Tag Archives: Sydney Compensation Lawyers

King v Philcox [2015] HCA 19

ON 10 JUNE 2015, the High Court of Australia delivered King v Philcox [2015] HCA 19 (10 June 2015).

“Negligence – Duty of care – Mental harm – Motor accident – Civil Liability Act 1936 (SA) – Appellant negligently drove motor vehicle resulting in death of passenger – Respondent witnessed aftermath – Respondent later realised brother died in accident – Whether appellant as driver owed duty of care to passenger’s brother not to cause mental harm – Whether mental harm to brother of person killed foreseeable under s 33 of Civil Liability Act – Whether sibling relationship relevant to foreseeability.

Negligence – Damages for mental harm – Civil Liability Act 1936 (SA) – Whether respondent present at scene of accident when accident occurred – Whether accident includes aftermath.

Words and phrases – “accident”, “duty of care”, “incident”, “present at the scene of the accident when the accident occurred”, “proximity”, “reasonably foreseeable”.

Civil Liability Act 1936 (SA), ss 33, 53(1)(a).”


The High Court upheld an appeal from a decision of the Full Court of the Supreme Court of South Australia, holding that the respondent could not recover damages for mental harm because of the operation of s53 of the Civil Liability Act 1936 (SA).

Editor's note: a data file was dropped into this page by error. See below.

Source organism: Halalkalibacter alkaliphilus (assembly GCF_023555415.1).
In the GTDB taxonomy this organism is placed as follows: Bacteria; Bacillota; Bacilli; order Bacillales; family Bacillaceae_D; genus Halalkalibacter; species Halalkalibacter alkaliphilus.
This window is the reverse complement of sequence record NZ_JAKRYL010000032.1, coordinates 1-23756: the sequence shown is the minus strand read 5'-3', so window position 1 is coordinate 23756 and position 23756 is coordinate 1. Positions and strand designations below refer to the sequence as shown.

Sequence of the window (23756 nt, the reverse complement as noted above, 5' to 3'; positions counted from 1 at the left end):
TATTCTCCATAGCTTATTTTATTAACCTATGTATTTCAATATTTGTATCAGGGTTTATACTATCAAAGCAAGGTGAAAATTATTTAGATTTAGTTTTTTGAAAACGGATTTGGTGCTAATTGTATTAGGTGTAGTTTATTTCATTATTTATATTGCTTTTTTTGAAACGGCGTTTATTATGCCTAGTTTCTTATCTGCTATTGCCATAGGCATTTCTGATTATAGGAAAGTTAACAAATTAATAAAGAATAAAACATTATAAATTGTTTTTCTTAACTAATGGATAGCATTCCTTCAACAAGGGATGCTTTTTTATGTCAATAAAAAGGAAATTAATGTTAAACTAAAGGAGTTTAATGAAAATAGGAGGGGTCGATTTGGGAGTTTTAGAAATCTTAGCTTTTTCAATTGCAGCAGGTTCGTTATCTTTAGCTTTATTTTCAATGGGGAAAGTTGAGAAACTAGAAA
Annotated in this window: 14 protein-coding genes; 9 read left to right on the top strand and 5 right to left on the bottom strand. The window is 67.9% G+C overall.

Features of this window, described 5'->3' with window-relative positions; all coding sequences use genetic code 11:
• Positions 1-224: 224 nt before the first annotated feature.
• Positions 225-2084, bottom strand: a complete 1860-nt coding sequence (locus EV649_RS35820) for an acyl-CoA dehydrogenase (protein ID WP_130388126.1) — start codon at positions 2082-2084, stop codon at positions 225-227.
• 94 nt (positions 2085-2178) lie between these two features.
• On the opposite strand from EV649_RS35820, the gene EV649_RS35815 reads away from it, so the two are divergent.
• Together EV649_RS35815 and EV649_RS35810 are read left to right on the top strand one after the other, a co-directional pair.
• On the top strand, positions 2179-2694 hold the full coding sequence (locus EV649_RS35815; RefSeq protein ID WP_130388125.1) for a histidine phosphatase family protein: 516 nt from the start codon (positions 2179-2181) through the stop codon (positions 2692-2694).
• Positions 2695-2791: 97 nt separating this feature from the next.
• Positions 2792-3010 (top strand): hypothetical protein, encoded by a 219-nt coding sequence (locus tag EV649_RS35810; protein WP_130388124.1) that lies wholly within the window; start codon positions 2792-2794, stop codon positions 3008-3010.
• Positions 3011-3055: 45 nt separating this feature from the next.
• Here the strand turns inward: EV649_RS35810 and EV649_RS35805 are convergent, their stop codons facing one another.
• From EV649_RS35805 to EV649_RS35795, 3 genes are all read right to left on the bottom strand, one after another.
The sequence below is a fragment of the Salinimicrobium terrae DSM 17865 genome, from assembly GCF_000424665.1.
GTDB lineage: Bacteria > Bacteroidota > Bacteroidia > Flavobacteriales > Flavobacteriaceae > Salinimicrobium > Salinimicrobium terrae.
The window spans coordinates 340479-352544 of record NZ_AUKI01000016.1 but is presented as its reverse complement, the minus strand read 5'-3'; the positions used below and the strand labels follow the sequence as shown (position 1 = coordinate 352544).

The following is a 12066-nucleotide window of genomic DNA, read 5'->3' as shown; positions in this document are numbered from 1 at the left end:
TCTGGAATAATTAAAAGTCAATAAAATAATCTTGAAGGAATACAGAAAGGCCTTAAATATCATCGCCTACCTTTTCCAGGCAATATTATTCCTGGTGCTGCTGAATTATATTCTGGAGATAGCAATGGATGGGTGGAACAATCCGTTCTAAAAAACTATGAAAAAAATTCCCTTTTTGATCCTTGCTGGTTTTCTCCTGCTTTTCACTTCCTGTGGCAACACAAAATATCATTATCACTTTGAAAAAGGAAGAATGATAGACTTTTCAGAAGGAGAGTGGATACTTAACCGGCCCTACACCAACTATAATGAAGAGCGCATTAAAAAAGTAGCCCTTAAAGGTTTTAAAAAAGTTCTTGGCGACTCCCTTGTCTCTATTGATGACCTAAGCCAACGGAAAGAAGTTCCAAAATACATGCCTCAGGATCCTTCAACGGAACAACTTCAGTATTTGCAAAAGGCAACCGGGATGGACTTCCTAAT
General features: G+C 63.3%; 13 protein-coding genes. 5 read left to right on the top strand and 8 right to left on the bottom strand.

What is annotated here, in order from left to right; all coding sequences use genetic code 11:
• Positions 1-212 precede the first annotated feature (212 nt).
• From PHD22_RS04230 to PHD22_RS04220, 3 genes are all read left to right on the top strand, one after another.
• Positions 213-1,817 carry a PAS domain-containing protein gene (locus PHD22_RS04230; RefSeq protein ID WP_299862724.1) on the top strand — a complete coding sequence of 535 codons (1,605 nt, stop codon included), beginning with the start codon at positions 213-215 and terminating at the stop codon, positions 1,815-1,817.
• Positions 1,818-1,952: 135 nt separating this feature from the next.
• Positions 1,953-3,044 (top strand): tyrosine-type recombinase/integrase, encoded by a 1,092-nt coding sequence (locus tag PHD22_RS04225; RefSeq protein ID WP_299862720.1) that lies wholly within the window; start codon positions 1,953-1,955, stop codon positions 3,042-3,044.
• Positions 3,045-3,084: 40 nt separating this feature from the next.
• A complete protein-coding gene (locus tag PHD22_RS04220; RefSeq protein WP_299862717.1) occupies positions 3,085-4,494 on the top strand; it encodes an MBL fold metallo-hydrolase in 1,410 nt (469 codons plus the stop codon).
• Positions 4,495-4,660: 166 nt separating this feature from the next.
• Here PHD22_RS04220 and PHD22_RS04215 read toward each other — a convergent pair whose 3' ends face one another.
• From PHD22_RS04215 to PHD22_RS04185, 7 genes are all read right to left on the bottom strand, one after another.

Section 53 provides that a plaintiff who is not a close relative to a person injured, killed or endangered in an accident may not recover damages for mental harm unless the plaintiff was physically injured or “present at the scene of the accident when the accident occurred”.

The respondent’s brother was killed in a motor accident caused by the appellant. The respondent had driven past the accident scene on five occasions after the accident but before the scene was cleared, not knowing that the accident involved his brother. He later learned that his brother had died in a car accident and released that he had witnessed the aftermath. He subsequently developed a major depressive disorder.